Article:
When most fans think of Rockman X manga, they think of Yoshihiro Iwamoto. And quite rightfully so, as his work is iconic and the way it established a clear separation of tone between the original Rockman and Rockman X was mind-blowing at the time. I want to write about those mangas in-depth someday, but today is not that day.
No, today I’m writing about another.
As has occurred quinquennially since time immemorial (aka roughly every 5 years since the late nineties), Hitoshi Ariga is hard at work putting out yet another repackaging of his Rockman Megamix manga series. These latest versions of Megamix 1 and 2 and Gigamix 1 and 2 are already available in Japan, while Giga 3 is set to release there later this month. My servbot sense is tingling that Udon is going to be jumping on to bringing these newest compilations stateside. Call it a hunch. Should fans who already have the English editions be excited at the idea?
6/9 is Rokku Day! And the day Rockman 2 happens. I wasn’t expecting too much this year, but we already had a TV show announcement this month and now there’s another game collection coming! Not bad. Now, let’s look at a 20 year old Carddass Card because that’s the kind of thing you came here to see, right?
Happy Rokku Day!
So in two years, we’ll have another Mega Man cartoon… you know, maybe.
It’s the first sign we’ve been given in recent times that Capcom isn’t planning to just sit on the franchise and continue to squeeze out anniversary/nostalgia products. They are attempting to take an active direction, so that’s interesting. Especially that it’s going to be catering to a western demographic. I don’t have an opinion on the company Man of Action Entertainment, or its partner Dentsu Entertainment. I’m pretty sure I haven’t watched anything that either is associated with. Reactions I see from people more familiar with them seem pretty mixed. I’ll just withhold verdict for now and see what happens.
I do imagine that there will be tie-ins galore. You wouldn’t invest the time and money in the animation without thinking about toys and clothes and phone cases and other little plastic things to sell. I think it makes good business sense to get that brand recognition out to the younger generation. I think it’s clear that cartoons can certainly help sell video games, too. Battle Network 4 isn’t the highest selling Mega Man title of the 2000’s because it was such a great game, after all. I hope they can manage to synchronize and plot the game and the cartoon out together, if that’s the direction they are going in. Sonic Boom was good enough to show us what happens if you don’t and have to rush out one or the other.
I also hope that whatever comes out of it is something that I’m still interested in associating with, but I’ve already come to accept that these things will not be made with me in mind. We are living in an age where western cartoons have the capacity to be written for and enjoyed by children and adults alike, but I’m not expecting any miracles. There is potential though.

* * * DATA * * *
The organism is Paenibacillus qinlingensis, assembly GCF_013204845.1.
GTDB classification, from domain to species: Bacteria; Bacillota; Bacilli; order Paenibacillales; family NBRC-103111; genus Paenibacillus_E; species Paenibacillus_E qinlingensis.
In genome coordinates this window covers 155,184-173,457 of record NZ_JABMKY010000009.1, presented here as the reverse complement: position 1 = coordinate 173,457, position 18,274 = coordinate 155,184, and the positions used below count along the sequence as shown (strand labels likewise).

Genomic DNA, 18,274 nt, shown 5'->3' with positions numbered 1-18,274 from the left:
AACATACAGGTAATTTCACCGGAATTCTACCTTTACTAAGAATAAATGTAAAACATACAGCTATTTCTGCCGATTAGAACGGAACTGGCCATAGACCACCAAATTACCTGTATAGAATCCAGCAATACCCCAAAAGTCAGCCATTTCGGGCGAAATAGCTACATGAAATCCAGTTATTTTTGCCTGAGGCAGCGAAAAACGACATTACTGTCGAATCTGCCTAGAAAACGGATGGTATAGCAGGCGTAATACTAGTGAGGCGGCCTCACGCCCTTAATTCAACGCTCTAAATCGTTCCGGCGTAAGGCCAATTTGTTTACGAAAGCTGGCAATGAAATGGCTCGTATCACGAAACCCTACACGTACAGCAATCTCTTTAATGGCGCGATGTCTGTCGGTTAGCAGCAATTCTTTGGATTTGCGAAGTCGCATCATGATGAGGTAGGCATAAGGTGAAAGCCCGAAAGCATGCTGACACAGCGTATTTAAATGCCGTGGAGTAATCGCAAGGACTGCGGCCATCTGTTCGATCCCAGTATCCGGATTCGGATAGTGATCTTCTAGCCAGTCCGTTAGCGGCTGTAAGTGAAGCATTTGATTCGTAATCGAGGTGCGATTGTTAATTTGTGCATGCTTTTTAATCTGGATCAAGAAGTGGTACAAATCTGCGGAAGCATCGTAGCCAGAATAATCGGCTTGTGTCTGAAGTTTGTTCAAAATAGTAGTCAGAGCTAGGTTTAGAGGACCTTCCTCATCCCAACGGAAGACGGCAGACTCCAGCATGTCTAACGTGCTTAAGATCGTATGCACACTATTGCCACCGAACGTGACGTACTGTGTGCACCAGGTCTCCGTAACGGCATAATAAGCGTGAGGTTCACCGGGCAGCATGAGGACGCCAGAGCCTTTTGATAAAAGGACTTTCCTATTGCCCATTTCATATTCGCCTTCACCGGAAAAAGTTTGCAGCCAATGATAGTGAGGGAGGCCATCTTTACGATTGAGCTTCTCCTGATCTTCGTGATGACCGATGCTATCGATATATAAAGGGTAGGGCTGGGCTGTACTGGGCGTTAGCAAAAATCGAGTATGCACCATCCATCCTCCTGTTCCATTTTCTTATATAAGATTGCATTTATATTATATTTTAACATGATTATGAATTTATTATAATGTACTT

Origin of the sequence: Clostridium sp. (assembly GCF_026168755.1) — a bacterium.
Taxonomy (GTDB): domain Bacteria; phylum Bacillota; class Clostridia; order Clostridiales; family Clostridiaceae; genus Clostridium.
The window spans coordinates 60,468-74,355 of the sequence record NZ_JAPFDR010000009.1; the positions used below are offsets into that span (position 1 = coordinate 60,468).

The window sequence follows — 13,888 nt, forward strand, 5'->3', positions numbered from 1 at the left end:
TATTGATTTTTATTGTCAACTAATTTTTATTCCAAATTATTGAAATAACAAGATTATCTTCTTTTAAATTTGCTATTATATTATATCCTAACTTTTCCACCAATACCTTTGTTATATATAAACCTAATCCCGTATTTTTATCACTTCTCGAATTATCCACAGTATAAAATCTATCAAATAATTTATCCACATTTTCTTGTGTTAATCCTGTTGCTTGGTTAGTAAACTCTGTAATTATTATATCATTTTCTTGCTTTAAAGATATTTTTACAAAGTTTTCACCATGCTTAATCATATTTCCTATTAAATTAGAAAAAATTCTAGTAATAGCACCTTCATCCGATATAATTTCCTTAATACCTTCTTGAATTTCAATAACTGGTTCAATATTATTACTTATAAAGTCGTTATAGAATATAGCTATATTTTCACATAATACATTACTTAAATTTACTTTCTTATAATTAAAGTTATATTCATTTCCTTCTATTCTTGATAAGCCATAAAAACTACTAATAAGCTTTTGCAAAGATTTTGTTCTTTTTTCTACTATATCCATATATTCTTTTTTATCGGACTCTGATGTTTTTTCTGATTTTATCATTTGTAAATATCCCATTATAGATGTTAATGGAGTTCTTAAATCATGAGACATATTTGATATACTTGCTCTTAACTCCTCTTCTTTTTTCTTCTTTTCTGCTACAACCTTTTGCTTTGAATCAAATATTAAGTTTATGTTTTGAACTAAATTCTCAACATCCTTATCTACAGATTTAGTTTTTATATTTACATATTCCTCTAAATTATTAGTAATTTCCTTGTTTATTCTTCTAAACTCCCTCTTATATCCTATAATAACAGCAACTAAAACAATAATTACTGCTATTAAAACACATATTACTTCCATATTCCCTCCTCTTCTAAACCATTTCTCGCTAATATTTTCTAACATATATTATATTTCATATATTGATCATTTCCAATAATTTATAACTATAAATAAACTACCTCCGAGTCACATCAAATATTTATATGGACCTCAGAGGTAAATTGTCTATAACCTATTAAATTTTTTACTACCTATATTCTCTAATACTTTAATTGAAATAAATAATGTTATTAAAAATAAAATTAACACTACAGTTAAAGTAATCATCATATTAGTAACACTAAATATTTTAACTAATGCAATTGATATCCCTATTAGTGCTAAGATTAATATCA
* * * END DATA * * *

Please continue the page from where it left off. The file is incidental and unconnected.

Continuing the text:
Regardless of whether this new direction is a future success or short-lived failure, my piles of classic games, sound tracks, art books, comics, and decades old untranslated lore will still be sitting here waiting for me. Even if the new Mega Man isn’t my Mega Man, it’ll be nice if it still connects as somebody’s Mega Man. Then again, if that would mean dooming others to share my fate of winding up old and heartbroken and still obsessed with a children’s franchise, then maybe that isn’t so great…
Oh that reminds me, I guess we have about 2 years then before Archie Mega Man gets cancelled or rebooted to be in line with the new product. Hope that’s enough time to get through all the time travel, Mr. X, and the Stardroids stories, but at the rate it gets interrupted for crossovers, chances aren’t looking so good. Well, it won’t be the first time a Mega Man comic is cut short of its planned scope. It’s practically a tradition.
Back around 1996 when China ran out of Japanese Rockman Carddas cards to import, they decided to make some of their own. Collectible card kingpin Adali took images from Shigeto Ikehara’s popular Rockman mangas (most of which had been released in China already), colored them, slapped some holographic foil on there and ba-da-boom, you’ve got a new cash crop. Now fans could revisit their favorite manga scenes in bright surrealistic color.
The few of these I’ve managed to acquire come from the manga adaptations of Rockman (the first game), Rockman World (1 & 2),and Rockman World 3. Enjoy the adventures of Rockman, Dr. Right, Dr. Wily, Blues, Rush, and Rell! (Dr. Right, Blues, and “Rell” not shown.)
Here’s something I’d been searching for for quite a while. This page from Japanese gaming magazine Marukatsu Famicom‘s coverage of Rockman 3 sheds a little more light on something I have long been musing about regarding Rockman published art.
Translation and analysis beyond.
Punk, Rockman Killer No. 2, is one bad mutha. He has an interesting design that breaks the mold of your average Mega Man boss while also staying true to the series’ style. His unconventional construction has been one of designer Keiji Inafune’s personal favorites (which you can read about in Mega Man Official Complete Works and Mega Man Battle Network Official Complete Works books). In one of his trademark moves, Punk’s unique body can compact itself into a ball that fits between his large shoulder armor plates to perform a powerful flying spin attack. A pretty bad ass transformation to be sure, but that’s nothing compared to the some of the interesting transformations he underwent across different regions back in the nineties.